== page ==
Okay, let's see some numbers. Some specifics.

I'm gonna call balony in return. Check out the Executive Summary, page 3 for a synopsis. The rest of the paper is also very interesting.

http://www.davislangdon.com/upload/images/publications/USA/The%20Cost%20of%20Green%20Revisited.pdf

There are many more similar pieces of information available on line. All one has to do is look.

Thanks for posting the links, Lee. They clearly support your point (not to mention the ecological benefits).

Lee, you can cite all the "pieces" you want. I work in reality. Answer the question. If "net zero" is the same cost to implement, why doesn't every project implement net zero. The answer is the people that are spending their own money are doing the research and they realize that the cost is prohibitive.

So let's see some solid numbers from your "reality." Prove me wrong. Answer my question and show us some of that "reality."

Or is it just another example of short-sighted profit grabbing over what will actually be the best long-term solutions? Or could it be a new idea that is still foreign to some people who have trouble moving ahead in the world and find it more comfortable to stick with tradition? A number of architects and builders in this area are advertising net-zero or "reduced impact" design and construction of both commercial and residential properties. They acknowledge (as I do) that such construction may involve some added expense, but that the price is worth it. Numbers in the studies I cited above say that the extra cost ranges from none to normally about +10% with some going as high as an extra 30% if they include some fancies.

I agree that we need to spend public money wisely – but there are two sides to that approach in building new facilities. We should avoid wasteful "extras" which have no benefit, but we should also be willing to use new approaches if they offer improved efficiency. We could call this the "fluff vs. function" test for a project.

Anon illustrates the challenges faced in trying any new technologies or building techniques.

He rejects this project as "absolute baloney" and offers his credentials: "I'm in the real estate business. I work with builders on a regular basis. I know what the actual costs are... If "net zero" is the same cost to implement, why doesn't every project implement net zero?"

There are a number of reasons why more projects don't try new approaches, and Anon's comments illustrate several of them.

1. Many builders are already comfortable with known suppliers, sub-contractors and technologies. It's always easier—and safer from a business standpoint—the stick with what has worked in the past. In today's troublesome times, why risk your business reputation on something new?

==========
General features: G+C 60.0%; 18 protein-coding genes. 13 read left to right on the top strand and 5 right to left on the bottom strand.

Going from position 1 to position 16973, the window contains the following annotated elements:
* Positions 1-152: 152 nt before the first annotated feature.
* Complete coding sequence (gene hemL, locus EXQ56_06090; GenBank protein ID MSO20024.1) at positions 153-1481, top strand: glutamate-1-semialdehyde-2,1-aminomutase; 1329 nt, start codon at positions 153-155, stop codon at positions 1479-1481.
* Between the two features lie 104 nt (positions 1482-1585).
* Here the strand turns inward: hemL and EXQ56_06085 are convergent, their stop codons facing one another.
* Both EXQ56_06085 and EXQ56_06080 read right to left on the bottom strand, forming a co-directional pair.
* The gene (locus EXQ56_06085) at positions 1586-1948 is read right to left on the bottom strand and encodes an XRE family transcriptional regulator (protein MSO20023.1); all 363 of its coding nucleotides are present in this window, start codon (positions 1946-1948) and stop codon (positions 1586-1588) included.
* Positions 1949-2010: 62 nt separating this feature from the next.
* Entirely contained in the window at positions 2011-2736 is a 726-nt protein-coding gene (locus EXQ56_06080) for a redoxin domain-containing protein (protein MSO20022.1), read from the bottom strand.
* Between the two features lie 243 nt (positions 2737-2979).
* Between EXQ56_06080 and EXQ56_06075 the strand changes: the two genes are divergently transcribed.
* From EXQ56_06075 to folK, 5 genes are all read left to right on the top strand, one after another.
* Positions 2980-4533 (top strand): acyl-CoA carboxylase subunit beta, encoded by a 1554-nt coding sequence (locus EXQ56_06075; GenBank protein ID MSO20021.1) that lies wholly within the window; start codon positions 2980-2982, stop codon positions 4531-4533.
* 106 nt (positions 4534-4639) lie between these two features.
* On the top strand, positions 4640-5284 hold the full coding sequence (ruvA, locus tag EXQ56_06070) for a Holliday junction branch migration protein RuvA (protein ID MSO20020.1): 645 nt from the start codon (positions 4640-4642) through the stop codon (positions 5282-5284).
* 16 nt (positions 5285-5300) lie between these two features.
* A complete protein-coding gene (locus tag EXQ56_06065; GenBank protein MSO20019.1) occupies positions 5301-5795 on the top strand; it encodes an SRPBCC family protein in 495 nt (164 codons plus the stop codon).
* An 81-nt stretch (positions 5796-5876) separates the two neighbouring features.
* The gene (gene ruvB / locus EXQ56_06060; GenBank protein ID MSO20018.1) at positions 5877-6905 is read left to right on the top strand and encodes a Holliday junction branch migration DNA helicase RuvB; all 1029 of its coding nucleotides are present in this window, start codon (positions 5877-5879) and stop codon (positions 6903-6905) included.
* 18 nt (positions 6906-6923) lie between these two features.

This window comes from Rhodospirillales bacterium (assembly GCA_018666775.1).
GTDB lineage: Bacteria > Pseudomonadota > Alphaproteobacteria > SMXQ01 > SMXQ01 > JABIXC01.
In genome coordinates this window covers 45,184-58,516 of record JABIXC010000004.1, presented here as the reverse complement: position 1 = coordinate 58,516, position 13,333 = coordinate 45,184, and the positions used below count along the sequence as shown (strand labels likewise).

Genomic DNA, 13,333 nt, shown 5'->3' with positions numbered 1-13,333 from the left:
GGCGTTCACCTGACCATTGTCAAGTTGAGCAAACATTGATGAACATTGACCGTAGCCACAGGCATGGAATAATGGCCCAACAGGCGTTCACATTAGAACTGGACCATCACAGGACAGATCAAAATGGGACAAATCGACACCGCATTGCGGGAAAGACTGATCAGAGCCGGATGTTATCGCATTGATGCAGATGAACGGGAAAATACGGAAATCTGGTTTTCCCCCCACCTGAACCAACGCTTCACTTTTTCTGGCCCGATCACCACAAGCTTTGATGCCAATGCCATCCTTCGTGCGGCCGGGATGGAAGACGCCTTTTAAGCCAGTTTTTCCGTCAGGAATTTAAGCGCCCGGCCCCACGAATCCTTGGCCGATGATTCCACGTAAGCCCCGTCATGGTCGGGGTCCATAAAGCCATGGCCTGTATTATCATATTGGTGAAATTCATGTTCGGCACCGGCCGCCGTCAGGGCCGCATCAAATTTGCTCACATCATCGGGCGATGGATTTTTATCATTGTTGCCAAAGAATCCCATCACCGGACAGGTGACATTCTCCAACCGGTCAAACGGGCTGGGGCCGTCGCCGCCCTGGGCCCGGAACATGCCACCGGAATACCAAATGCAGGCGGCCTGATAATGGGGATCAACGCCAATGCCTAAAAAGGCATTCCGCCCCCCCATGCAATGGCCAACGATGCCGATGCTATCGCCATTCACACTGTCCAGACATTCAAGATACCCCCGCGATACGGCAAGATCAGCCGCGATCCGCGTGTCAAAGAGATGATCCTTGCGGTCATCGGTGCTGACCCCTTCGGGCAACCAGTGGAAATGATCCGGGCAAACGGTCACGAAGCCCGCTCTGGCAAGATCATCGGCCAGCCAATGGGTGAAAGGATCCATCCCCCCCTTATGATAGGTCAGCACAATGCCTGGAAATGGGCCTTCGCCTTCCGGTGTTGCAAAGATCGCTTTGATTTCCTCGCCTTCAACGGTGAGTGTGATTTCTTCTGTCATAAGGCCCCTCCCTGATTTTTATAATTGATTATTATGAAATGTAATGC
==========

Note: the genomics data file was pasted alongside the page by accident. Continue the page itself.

2. Most customers of architects and builders have little or no technical knowledge about design and construction, and therefore rely on those professionals for advice. Unless the customer is committed to trying something new and pushes for that approach, the building professional will usually stick with the tried and true.

3. The benefits of using design and technology to reduce energy use and costs ("green building" techniques) are sometimes rejected out-of-hand simply for philosophical and emotional reasons. The global warming controversy has so polarized our society that some people will automatically reject anything they perceive is connected with "those wacky environmentalists."

Change is hard and risky; the familiar is easy and seems safe...but not always the best in the long term. When it comes to spending scarce public money, I hope we'll be willing to try something new if the available information indicates it's worth a try.

Jim is exactly right. Thank you for a well expressed and well thought out comment.

Here is a study by a couple of professors of architecture at Colorado State regarding comparative costs of building some LEED and non-LEED bank buildings.

http://www.costar.com/uploadedFiles/JOSRE/JournalPdfs/13.254_273.pdf

Especially interesting are comments beginning on the first page page that support the idea that "perceptions" held by architects and construction companies may block consideration of LEED construction. Then, toward the end (page 269 if you look at page numbers or page 16 of the PDF) you'll find a "conclusion" that costs of LEED and non-LEED buildings were almost equal and that additional costs are often the result of lack of experience with LEED by people involved in building them. Their final conclusion was that LEED construction added only 2% to 3% to the cost of the building.